This was my first engagement with the works of, Don DeLillo. It was at first a challenge to find rhythm but not for long.
DeLillo paints a portrait here more than telling a story. He makes sure the reader/listener is right in the center of each scene from the types of paper floating around in an October ballgame to the night movements and works of a master graffiti artist to the smell and vision of massive waste dumps to the detonation of atomic bombs, you are an insider not a consumer of this masterpiece. You smell, hear, see, feel the sweat, tension, passion, fear and desperation of a nation railing toward collapse.
The writer presents his material as a sociologist, psychologist, cultural anthropologist, artist, conversationalist and certainly as a master of his craft.
Ghost writer of over 100 unpublished works...;).
Perhaps if I had taken the time to pause every few minutes to really think about the implications of each passage...the way storylines touch tangentially and the underworld theme...what's beneath, what's just behind the face...consistently recurring, I may have enjoyed the book more.
But there's a reason I didn't. The writing wasn't interesting. Frankly, I didn't care enough to. I just didn't get DeLilo here. I couldn't follow him down. I quite enjoyed White Noise, but I can't say the same for Underworld.
And there's no blaming the narrator here. I think Poe did really well with the characters. I'll definitely be keeping my eye out for more of his work.
Brief synopsis: Baseball. Garbage. Art. More baseball. Frank Sinatra. Serial killer. Atom bomb. Infidelity. A baseball game. J. Edgar Hoover. Condoms. Mafia. German movie. Jesuit. Baseball.
My advice? Unless you know what you're getting into, skip this one. Also, if you're expecting postmod a la Pynchon, you won't find it here. It looks like a lot of postmodern works, with different storylines and timelines...but in my opinion that's a result of postmodern writing, not the goal.
Absolutely. In fact, I've gone back and re-listened to several chapters. It took me forever to get through this as I kept going back to savor passages.
The parts of a shoe, Matt's chats with his colleague at the desert lab, Clara Sax "ride" with her "childhood" friend, Nick's chat with his co-worker re: "dietrologia." DeLillo's overall fascination with language stirred me to many lookups. The sisters in the 'hood.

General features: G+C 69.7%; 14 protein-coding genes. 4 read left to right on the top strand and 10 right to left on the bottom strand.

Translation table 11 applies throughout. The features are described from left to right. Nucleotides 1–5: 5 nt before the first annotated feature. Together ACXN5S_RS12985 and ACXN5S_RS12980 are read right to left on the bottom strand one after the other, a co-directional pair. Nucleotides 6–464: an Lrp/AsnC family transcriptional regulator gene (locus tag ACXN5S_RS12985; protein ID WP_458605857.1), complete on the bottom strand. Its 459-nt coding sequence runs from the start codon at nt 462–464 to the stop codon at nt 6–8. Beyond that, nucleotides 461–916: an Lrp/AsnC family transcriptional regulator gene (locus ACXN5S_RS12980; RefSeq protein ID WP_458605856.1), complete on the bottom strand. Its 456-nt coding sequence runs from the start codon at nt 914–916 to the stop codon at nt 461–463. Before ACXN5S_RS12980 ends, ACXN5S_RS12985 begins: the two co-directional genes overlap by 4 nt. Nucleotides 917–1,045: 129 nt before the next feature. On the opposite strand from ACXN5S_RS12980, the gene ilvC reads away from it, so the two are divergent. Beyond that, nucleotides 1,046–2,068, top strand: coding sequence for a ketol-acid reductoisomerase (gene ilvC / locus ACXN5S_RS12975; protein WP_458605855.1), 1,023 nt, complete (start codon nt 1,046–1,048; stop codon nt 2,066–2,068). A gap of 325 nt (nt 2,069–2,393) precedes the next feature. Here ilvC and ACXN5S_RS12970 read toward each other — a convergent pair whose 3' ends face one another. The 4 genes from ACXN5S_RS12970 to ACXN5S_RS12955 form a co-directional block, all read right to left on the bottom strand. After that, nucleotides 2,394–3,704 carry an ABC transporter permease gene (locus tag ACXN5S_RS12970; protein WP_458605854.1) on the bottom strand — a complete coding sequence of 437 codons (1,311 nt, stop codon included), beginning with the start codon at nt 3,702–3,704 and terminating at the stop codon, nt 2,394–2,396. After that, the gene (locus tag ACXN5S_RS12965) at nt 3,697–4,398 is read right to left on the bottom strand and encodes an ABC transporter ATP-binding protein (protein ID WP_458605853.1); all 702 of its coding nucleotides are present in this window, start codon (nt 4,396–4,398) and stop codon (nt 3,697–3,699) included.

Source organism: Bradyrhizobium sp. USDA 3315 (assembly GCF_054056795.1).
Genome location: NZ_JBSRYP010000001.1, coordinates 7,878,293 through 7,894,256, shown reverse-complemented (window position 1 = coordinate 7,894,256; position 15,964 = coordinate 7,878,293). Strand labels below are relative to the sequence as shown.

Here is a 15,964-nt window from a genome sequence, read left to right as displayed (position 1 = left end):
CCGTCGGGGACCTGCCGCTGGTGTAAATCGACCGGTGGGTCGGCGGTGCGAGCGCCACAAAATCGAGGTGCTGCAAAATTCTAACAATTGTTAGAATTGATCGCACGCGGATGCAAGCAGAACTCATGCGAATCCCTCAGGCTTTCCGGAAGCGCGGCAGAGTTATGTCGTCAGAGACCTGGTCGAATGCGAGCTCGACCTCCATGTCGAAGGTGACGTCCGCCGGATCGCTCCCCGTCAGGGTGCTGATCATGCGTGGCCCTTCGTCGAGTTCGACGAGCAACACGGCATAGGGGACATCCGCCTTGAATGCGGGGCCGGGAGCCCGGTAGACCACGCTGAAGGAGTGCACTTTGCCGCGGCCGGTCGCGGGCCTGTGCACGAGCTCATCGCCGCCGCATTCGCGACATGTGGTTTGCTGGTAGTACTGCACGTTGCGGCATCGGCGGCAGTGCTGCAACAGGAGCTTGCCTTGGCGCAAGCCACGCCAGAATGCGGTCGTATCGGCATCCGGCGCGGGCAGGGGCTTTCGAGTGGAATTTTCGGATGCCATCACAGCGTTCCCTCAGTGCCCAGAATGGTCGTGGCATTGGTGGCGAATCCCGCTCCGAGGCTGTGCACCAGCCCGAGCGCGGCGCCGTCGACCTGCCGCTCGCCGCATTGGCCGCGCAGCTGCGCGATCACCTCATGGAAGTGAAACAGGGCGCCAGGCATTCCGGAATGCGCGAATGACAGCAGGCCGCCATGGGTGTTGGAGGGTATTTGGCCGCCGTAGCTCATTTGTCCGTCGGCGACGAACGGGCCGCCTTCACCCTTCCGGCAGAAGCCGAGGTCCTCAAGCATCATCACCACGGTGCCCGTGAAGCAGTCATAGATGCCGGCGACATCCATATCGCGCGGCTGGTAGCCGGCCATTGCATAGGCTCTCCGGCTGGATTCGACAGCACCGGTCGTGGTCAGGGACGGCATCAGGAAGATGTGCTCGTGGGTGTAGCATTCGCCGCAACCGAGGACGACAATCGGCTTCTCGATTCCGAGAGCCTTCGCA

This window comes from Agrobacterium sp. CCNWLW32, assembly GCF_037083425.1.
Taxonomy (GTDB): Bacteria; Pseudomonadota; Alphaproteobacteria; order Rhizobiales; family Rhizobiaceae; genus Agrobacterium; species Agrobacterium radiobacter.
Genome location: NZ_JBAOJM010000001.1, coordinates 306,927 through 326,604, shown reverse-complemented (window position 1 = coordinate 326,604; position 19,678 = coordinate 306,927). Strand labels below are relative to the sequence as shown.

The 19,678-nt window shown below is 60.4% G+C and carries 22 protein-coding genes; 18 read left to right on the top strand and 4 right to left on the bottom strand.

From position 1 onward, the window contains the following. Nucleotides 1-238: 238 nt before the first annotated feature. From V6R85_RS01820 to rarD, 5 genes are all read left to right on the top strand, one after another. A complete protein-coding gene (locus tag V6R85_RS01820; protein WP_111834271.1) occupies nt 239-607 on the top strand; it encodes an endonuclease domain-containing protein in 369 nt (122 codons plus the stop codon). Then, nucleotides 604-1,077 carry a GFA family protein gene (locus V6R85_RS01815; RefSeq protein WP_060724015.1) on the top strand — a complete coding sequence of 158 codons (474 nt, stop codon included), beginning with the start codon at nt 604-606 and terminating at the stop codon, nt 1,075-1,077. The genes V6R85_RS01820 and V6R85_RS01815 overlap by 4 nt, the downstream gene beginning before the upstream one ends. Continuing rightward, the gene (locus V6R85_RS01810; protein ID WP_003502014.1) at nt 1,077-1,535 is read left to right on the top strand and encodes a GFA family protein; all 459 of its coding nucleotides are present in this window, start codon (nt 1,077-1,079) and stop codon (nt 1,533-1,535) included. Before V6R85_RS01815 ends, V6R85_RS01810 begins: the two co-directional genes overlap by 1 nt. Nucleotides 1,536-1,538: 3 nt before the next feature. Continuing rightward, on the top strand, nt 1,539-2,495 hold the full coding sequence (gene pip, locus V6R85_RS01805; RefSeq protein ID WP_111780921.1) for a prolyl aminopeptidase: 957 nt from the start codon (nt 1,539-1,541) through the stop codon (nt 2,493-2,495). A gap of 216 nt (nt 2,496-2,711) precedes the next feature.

Like other male readers, he's weak on women. But his readings for Nick and the priest were my favorites.
Just dread of the impending end. It's hard for me to break up with a book I love when I reach the end.
Just additional kudos to the reader. Nuance, accents (not overdone), Poe really evoked each character individually. His voice is narcotic with inducing sleep.
I have nothing to offer anyone except my own confusion.
Great story with an excellent reader. DeLillo takes a simple concept (in the path taken by the Bobby Thompson home run ball) and twists into an incredibly detailed and interesting story about the many lives the ball affected in the subsequent years.
It engaged me from the beginning. DeLillo is a great author and knows what it takes to write a captivating story with many hidden meanings that I'm sure will be debated for years to come.
Not one particular moment. The way the author creates an intersection of each characters life is captivating on its' own.
There are excellent vignettes, but that is all there is. It is a huge work, but just consists of unrelated snippets. I kept waiting for everything to come together but it never does. It is very confusing, so maybe I just missed it! One thing that I hated is that all of the characters talk the same way. It is not only the narration, but the words and phrases are the same, and they all have the same way of repeating themselves. It is really terrible!
Yes, it has some great parts, that are very evocative of the time, and people. The beginning is great, but don't except it to ever again rise to that level.
I allways struggle with reviews for "Literature" as opposed to a good read, I know I lack the gland needed to understand the posh books. But for those of you out there who know the answer is 42, I recommend you look elseware. The first 50 pages recaps a famous baseball game between the dogers and the giants, I struggled through that only to find out it was the prolog, I only made it a hour or two past that so if some greatness comes later I missed it. But here is one example: why does the main dude only want to fuck the nineteen years old more as he grows to hate her? Is it supposed to be saying he hates himself, or he fucks hatefully so he limits himself to those who deserve it? So he either thinks he's a schmuck or is on the look out for people he thinks are schmucks. Either way I don't want to know him, I guess you could say I'm a red neck reader, somewhere well out side of great literature.
(The use of profanity is to replicate the mood set by the writer)
The opening chapter (about 2-3 hours) was good. The segments switch points of view and its not obvious right away how the characters are related.
The opening chapter (about 2-3 hours) was good
I like his voice and the drama in his reading
Didn't finish it. Shame it was two credits
I don't know who would like this book. It is very hard to follow and, quite frankly, not that interesting. I got through 3rd download and just didn't care anymore.
I thought the narrator did a good job with all of the characters. It's the story that falls short.
Don't bother. Sorry I wasted a credit on this book.
A new horror or science fiction book
The reader was ok but the story was disjointed. It was too convoluted to be able to follow.
It is the only audiobook I ever tried that I could not finish. It was that bad.
I would love a refund!